The report is a valuable resource for understanding the challenges and progress in achieving gender equity in our state. It offers critical insights and data to inform policy decisions and advocacy efforts aimed at enhancing the lives of women in Montana. The report presents a variety of solutions and pathways to equity, including:

  • Improving access to affordable childcare
  • Preserving reproductive rights and autonomy
  • Improving access to healthcare, including Medicaid expansion
  • Providing paid family leave
  • Amplifying efforts to expand work related to ending the Missing and Murdered Indigenous People (MMIP) epidemic

We encourage you to read the full report to gain a deeper understanding of these important issues. You can access the report here.

Lifting Up New Moms, by Emily Clewis

By Caregiving, Community, Feeding Baby, Maternal Mental Health, Parenting, pregnancy, Self-care, Self-compassion

This is a featured article from our 1st edition (2021) of the LIFTS Magazine.  

Lifting Up New Moms

By Emily Clewis

A new life joining the world is a very exciting time. Friends and family members may be eager to gather around to take part in celebrating the new bundle of joy! There are so many ways to show up for families welcoming a new baby. Before you invite yourself over to hold that new baby, there are some really important things to keep in mind.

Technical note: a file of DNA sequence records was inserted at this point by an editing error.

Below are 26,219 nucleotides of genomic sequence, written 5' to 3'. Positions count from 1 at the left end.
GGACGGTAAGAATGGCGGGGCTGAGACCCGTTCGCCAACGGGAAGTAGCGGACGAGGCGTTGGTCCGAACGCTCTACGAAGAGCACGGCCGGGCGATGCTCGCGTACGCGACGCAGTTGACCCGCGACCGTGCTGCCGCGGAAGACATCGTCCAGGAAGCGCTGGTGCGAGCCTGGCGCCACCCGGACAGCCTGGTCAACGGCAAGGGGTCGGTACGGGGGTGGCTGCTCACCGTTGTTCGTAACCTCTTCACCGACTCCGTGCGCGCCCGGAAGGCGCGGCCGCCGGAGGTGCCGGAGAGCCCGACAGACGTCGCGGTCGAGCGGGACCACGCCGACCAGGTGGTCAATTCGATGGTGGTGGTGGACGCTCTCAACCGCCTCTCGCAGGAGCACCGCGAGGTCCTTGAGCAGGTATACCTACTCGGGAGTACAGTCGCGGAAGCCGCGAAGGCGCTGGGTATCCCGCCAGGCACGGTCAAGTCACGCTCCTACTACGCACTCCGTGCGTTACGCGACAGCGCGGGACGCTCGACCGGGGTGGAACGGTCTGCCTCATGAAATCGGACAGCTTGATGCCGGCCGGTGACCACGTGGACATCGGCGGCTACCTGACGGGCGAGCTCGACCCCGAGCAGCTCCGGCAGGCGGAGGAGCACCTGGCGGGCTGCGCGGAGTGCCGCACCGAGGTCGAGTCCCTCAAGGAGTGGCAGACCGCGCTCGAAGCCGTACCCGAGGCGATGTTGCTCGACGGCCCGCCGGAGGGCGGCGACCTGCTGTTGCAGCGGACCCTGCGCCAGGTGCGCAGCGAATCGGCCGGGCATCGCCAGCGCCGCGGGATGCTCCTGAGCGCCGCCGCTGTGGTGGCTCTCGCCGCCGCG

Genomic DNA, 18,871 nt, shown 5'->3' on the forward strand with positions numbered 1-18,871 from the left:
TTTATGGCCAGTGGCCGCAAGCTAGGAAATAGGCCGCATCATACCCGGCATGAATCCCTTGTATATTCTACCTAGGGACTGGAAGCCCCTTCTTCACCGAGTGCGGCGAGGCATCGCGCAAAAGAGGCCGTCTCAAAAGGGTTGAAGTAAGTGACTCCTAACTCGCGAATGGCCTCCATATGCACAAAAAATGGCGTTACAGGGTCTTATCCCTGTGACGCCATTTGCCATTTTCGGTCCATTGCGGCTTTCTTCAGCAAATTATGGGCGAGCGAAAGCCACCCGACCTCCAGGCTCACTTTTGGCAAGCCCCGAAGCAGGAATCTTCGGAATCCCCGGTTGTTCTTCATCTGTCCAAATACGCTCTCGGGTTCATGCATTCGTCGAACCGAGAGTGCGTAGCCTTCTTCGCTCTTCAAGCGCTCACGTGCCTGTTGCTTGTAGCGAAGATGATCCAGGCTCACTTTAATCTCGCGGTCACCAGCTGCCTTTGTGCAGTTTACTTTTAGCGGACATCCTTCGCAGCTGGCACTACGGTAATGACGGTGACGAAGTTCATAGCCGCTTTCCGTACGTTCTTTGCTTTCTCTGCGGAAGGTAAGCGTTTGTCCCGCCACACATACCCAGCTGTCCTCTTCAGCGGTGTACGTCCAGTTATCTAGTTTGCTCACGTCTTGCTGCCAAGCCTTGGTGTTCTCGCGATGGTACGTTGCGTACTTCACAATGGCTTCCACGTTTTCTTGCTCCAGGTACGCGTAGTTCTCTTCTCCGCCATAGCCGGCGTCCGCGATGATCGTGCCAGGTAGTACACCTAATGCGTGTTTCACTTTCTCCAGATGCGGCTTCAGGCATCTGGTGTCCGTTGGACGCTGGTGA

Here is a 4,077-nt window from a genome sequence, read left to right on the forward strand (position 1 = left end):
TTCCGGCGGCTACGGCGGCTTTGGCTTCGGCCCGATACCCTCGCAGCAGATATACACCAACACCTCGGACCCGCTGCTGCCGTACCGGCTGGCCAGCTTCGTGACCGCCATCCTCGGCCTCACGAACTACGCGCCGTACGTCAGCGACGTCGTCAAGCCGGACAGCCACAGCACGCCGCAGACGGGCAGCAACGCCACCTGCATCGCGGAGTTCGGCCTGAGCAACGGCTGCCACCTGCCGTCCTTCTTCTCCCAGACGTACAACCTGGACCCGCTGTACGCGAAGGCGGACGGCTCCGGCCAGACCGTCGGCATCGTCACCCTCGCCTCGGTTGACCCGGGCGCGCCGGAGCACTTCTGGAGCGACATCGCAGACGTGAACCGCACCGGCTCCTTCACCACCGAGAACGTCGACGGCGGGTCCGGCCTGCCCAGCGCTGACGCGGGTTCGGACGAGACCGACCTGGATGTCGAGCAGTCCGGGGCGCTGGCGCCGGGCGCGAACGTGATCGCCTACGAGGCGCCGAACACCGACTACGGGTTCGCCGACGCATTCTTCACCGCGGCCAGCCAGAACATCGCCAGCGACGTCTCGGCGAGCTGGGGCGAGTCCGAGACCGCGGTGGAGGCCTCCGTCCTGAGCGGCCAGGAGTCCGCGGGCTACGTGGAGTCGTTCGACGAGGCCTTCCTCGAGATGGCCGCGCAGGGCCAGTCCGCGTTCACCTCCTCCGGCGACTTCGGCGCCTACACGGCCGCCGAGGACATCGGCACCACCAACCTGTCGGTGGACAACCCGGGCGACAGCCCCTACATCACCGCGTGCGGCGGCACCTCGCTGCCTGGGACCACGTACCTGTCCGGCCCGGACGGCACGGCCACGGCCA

While holding a new baby is exciting, it’s the birthing person that truly needs to be held, loved, and supported in this golden, but vulnerable time. If the mother is well supported, she can better care for her new baby. Supporting parents in what they need is just as important as welcoming their baby.

The first couple of weeks are crucial for bonding, and new parents may not want any visitors during this vulnerable period. Always ask parents what precautions they may be taking and if they are up for visitors before coming to visit. New babies have no sense of night or day, so parents may be sleeping with their little ones at noon after being up all night. Be flexible with your plans for visiting and understand they may change.